I’ve written 29 blog posts this year! Still time for one more…
This work relates to my new postdoc at the University of Cambridge in Sam Brockington’s group.
I’ve been closely examining IUCN RedList data for plant taxa and found some rather odd things.
Out of the 100 or so plant species that the IUCN RedList asserts as ‘extinct’, at least 16 of them are growing alive and well somewhere in the world at the moment.
For some species even Wikipedia notes the conflict between reality and the ‘official’ IUCN assessment e.g. for Rauvolfia nukuhivensis.
Here are the 16 plant species that I think are incorrectly assessed as ‘extinct’ right now by the IUCN RedList:
Astragalus nitidiflorus, Cnidoscolus fragrans, Cynometra beddomei, Dipterocarpus cinereus, Dracaena umbraculifera, Madhuca insignis, Melicope cruciata, Ochrosia brownii, Ochrosia fatuhivensis, Ochrosia tahitensis, Pausinystalia brachythyrsum, Pouteria stenophylla, Rauvolfia nukuhivensis, Wendlandia angustifolia, Wikstroemia skottsbergiana, Wikstroemia villosa
Additionally to the 16 above, with less certainty, I also think the Hawaiian taxa Delissea kauaiensis and Delissea niihauensis might have some individuals still alive according to this Department of Land and Natural Resources ‘Fact Sheet’ from 2013.
Why not harness the wisdom of the crowds and/or semi-automated text mining?
It’s remarkable that the IUCN RedList still lists some of these as ‘extinct’ when there are easily findable peer-reviewed articles reporting the rediscovery and hence extant status of these taxa. To their credit, many are listed as “needs updating” but still, if there are important updates to statuses why not just go in and make the change(s) to correct the record? The IUCN RedList page listing Wendlandia angustifolia as ‘extinct’ is possibly the worst example – it was reported as rediscovered back in the year 2000, more than a decade ago! The IUCN has had 15 years to update their incorrect assertion of ‘extinct’ for this taxon!
I can’t possibly go through the literature and check all other IUCN-listed plant taxa myself but this does seem like a great opportunity for ContentMine tools to help the IUCN RedList stay on top of the latest updates about IUCN RedListed taxa. See ‘Daily updates on IUCN Red List species‘ for more on that idea.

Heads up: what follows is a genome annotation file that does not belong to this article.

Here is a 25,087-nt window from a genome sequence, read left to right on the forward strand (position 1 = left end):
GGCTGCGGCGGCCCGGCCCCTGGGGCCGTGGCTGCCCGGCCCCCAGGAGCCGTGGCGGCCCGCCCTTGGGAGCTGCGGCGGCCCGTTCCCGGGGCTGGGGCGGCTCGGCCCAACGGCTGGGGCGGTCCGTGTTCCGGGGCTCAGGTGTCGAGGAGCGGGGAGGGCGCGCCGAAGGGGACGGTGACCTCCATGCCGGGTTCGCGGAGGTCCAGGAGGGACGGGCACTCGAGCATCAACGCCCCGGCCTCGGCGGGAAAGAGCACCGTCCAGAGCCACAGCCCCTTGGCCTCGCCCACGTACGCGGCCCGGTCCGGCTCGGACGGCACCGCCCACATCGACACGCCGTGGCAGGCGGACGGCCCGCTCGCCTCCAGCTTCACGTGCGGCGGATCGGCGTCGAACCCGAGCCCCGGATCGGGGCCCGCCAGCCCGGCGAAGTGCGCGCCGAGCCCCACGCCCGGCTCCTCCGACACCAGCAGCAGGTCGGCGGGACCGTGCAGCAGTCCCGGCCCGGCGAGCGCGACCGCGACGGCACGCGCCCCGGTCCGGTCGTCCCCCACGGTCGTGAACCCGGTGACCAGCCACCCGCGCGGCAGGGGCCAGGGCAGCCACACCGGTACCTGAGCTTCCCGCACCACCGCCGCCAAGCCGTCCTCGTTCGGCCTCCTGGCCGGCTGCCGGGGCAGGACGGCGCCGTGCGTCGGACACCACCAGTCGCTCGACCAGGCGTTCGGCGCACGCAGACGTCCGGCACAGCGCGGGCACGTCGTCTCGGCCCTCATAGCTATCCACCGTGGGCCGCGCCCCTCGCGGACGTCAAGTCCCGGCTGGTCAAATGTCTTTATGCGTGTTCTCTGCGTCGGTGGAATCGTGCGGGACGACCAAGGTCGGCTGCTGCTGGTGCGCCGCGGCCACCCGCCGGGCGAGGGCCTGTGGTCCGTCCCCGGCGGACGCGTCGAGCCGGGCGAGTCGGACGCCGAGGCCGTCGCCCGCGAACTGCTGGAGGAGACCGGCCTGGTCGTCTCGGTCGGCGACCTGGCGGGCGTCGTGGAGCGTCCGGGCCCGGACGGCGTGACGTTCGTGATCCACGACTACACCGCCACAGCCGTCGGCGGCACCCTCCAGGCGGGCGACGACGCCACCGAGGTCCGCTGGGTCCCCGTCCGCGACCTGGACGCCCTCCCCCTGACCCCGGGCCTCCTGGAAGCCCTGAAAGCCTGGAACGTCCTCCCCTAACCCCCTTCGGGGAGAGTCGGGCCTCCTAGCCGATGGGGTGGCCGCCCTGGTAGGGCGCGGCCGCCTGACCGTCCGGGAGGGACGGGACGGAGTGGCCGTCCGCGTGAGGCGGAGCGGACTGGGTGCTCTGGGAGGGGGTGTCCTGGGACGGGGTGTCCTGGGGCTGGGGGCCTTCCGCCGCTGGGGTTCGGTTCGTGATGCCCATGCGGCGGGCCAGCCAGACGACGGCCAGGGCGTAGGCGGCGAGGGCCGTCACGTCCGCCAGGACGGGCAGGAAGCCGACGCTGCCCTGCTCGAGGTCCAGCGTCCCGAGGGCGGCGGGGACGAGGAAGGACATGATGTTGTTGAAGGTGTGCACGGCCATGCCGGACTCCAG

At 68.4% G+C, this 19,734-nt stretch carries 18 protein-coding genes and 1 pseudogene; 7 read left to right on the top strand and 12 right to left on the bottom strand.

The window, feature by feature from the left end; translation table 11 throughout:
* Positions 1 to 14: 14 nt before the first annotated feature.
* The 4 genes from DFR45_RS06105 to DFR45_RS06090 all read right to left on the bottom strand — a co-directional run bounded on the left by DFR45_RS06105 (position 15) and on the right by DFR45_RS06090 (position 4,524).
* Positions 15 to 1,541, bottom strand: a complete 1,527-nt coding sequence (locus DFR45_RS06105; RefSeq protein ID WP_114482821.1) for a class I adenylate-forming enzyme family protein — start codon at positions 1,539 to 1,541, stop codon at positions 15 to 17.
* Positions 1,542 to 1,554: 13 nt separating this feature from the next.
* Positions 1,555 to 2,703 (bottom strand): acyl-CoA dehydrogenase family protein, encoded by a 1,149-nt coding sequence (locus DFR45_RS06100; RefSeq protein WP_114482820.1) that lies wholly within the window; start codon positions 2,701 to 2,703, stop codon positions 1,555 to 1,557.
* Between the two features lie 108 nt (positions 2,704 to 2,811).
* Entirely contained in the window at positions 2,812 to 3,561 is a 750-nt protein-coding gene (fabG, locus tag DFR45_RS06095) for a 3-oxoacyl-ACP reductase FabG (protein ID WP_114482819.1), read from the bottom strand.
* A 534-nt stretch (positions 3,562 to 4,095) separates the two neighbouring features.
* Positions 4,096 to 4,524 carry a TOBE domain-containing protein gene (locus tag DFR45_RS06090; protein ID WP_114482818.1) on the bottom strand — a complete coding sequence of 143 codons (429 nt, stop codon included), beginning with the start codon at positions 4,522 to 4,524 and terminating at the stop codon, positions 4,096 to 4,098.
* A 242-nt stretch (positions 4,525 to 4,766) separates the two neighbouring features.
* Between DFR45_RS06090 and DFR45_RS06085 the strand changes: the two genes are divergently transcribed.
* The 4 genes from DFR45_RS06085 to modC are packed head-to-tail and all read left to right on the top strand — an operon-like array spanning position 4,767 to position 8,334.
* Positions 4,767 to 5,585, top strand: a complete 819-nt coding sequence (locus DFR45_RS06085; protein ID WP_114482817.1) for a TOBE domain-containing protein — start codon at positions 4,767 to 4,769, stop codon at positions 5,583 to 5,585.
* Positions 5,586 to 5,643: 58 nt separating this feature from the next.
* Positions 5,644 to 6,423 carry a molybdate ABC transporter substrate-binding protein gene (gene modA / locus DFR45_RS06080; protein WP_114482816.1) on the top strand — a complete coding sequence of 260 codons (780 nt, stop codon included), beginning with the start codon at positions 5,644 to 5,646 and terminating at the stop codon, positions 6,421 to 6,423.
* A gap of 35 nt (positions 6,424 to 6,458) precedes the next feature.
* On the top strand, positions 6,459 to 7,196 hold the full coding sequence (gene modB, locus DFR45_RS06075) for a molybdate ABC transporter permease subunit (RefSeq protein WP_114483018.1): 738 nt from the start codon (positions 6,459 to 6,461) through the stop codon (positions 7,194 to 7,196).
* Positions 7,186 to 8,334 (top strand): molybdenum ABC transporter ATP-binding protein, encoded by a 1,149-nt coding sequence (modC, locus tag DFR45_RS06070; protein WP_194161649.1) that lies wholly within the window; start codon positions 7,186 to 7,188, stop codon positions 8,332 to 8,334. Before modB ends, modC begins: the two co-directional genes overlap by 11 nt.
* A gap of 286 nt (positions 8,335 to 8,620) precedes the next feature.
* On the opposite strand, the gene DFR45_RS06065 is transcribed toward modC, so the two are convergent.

Below I list sources of information relating to the 16 species that I think are definitely NOT extinct, despite being listed as such on the IUCN RedList.
Wahyu, Y., Wihermanto, N., Risna, R. A., and Ashton, P. S. 2013. Rediscovery of the supposedly extinct Dipterocarpus cinereus. Oryx 47:324.
Martínez-Sánchez, J. J., Segura, F., Aguado, M., Franco, J. A., and Vicente, M. J. 2011. Life history and demographic features of Astragalus nitidiflorus, a critically endangered species. Flora – Morphology, Distribution, Functional Ecology of Plants 206:423-432.
Lorence, D. and Butaud, J.-F. 2011. A reassessment of Marquesan Ochrosia and Rauvolfia (Apocynaceae) with two new combinations. PhytoKeys 4:95+
Viswanathan MB, Harrison Premkumar E, Ramesh N. 2000. Rediscovery of Wendlandia angustifolia Wight ex Hook.f. (Rubiaceae), from Tamil Nadu, a species presumed extinct. J. Bombay Nat. Hist. Soc. 97. (2): 311-313
Oppenheimer, H. 2011. New Hawaiian plant records for 2009 Records of the Hawaii Biological Survey for 2009–2010. Bishop Museum Occasional Papers 110: 5–10 [notes the rediscovery of Wikstroemia villosa]
Shenoy et al. 2014. Extended distribution of Madhuca insignis (Radlk.) H. J. Lam. (Sapotaceae) – A Critically Endangered species in Shimoga District of Karnataka. ZOO’s PRINT Volume XXIX, Number 6
Sudhi, K. S. 2012. Rediscovered tree still ‘extinct’ on IUCN Red List. The Hindu. [Cynometra beddomeii]
Missouri Botanical Garden 2012. Umbrella Draceana. [Dracaena umbraculifera might be extinct in the wild, but it is still successfully grown in many botanical gardens!]